Given all that’s going on in the world, you can be forgiven for missing things.
Given how many causes are crying out for your attention, you should feel no guilt over the ones that skipped past without your noticing.
But sadly, much of what fills us with anger, sadness or regret, goes on because those we elect or otherwise charge with addressing them, don’t do the job we thought they were doing.
Millions lose their homes, their jobs and their life savings because those overseeing the integrity of the financial markets didn’t.
Aboriginal Canadians suffer third world living conditions because generations of politicians have opted for expediency over simple decency.
And so it goes, through all aspects of human endeavor, when “doing the right thing” is set aside for not doing anything or hoping nobody notices the wrong that was done instead.
One week ago, US President Obama pardoned a couple of turkeys in a traditional Thanksgiving show of compassion before the annual national decimation of the species.
It’s a cute ceremony, enjoyed by all, that reminds us that we may be carnivores, but we’ve still got some compassion for our fellow creatures.
What slipped under the radar is that just prior to the quaint White House ceremony, the President signed a bill lifting a six year ban on the slaughter of horses, a ban he himself had pledged to make permanent.
Why? Probably for the same reason the practice goes on in Canada. Farmers and ranchers are strapped, caught in the economic squeeze and have no choice but to sell once valuable thoroughbreds,rodeo stock or pets to the slaughterhouse.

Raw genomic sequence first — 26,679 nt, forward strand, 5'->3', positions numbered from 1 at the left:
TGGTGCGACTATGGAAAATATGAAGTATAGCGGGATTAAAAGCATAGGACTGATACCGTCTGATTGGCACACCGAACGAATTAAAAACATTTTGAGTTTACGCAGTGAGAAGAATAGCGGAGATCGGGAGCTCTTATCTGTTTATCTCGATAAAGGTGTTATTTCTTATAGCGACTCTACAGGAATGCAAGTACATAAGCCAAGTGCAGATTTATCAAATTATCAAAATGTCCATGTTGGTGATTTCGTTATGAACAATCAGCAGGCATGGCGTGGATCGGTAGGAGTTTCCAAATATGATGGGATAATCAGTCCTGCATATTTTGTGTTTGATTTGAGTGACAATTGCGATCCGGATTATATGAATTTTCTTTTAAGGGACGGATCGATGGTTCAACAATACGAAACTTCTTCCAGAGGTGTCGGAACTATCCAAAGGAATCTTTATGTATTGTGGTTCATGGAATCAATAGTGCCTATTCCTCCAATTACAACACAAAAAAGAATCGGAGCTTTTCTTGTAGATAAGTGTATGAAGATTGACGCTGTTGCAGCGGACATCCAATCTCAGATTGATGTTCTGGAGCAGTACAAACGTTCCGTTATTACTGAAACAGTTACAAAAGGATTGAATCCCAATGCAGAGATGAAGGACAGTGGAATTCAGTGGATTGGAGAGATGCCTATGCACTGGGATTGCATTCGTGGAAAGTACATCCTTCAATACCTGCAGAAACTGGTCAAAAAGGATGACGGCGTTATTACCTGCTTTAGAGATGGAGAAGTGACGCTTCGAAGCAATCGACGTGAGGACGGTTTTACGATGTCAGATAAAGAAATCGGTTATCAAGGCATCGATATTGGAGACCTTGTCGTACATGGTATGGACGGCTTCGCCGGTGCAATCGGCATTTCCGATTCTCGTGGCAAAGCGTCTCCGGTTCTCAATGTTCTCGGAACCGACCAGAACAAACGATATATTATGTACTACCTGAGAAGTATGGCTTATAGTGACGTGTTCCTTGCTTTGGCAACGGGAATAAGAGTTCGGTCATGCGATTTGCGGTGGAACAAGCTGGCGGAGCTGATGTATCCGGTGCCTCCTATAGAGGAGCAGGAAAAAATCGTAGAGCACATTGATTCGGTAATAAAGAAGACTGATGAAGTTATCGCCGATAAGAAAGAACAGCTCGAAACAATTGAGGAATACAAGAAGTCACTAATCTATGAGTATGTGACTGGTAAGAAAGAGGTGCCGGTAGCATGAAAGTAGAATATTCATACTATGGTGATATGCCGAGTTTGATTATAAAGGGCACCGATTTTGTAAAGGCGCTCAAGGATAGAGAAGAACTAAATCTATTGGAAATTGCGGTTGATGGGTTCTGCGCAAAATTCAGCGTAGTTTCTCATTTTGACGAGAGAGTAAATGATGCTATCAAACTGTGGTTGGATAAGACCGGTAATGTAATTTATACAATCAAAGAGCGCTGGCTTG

The alternative is even less palatable. Every year, thousands of horses are released into the wild where they starve or are torn apart by predators.
Both Canada and the US are nations with a long history of dependence on the horse. The animals have just as long been symbols of our heritage, our sense of compassion and even our love of freedom.
Most are now brought into the world to entertain us. They race. They rodeo. They’re ridden for recreation. And they deserve a better fate.
There are charities that rehabilitate thoroughbreds at the end of their racing careers, such as The Exceller Fund, named for a stallion who beat two triple crown winners during his storied career – and then was butchered when he couldn’t run anymore.
There are also dozens of charities working tirelessly to find homes for horses whose owners can no longer care for them.
But, as in so many other parts of our society, more could be done.
But it seems that if it’s something that can slide under the radar or make somebody in charge a larger dollar, doing the right thing, the decent thing, gets ignored.
Leading the fight to have the President repeal the recent pro-slaughter bill and replace it with the one banning the practice are a couple of young ladies known as “The Barbi Twins”.
Shane and Sia Barbi made their names as Playboy centerfolds. But in real life, they’re horse trainers who have long advocated for both the rights of animals and an end to turning horses into commercial meat.
Given that 70% of the American public is opposed to the slaughter of horses and it’s an election year, I’d say doing the right thing might stand a chance this time.
But as in everything else, the guys in charge only move when they’re pushed.
Please take a moment to advocate for creatures who can’t speak for themselves. Nobody will thank you. But then, that’s not what it’s supposed to be about – is it?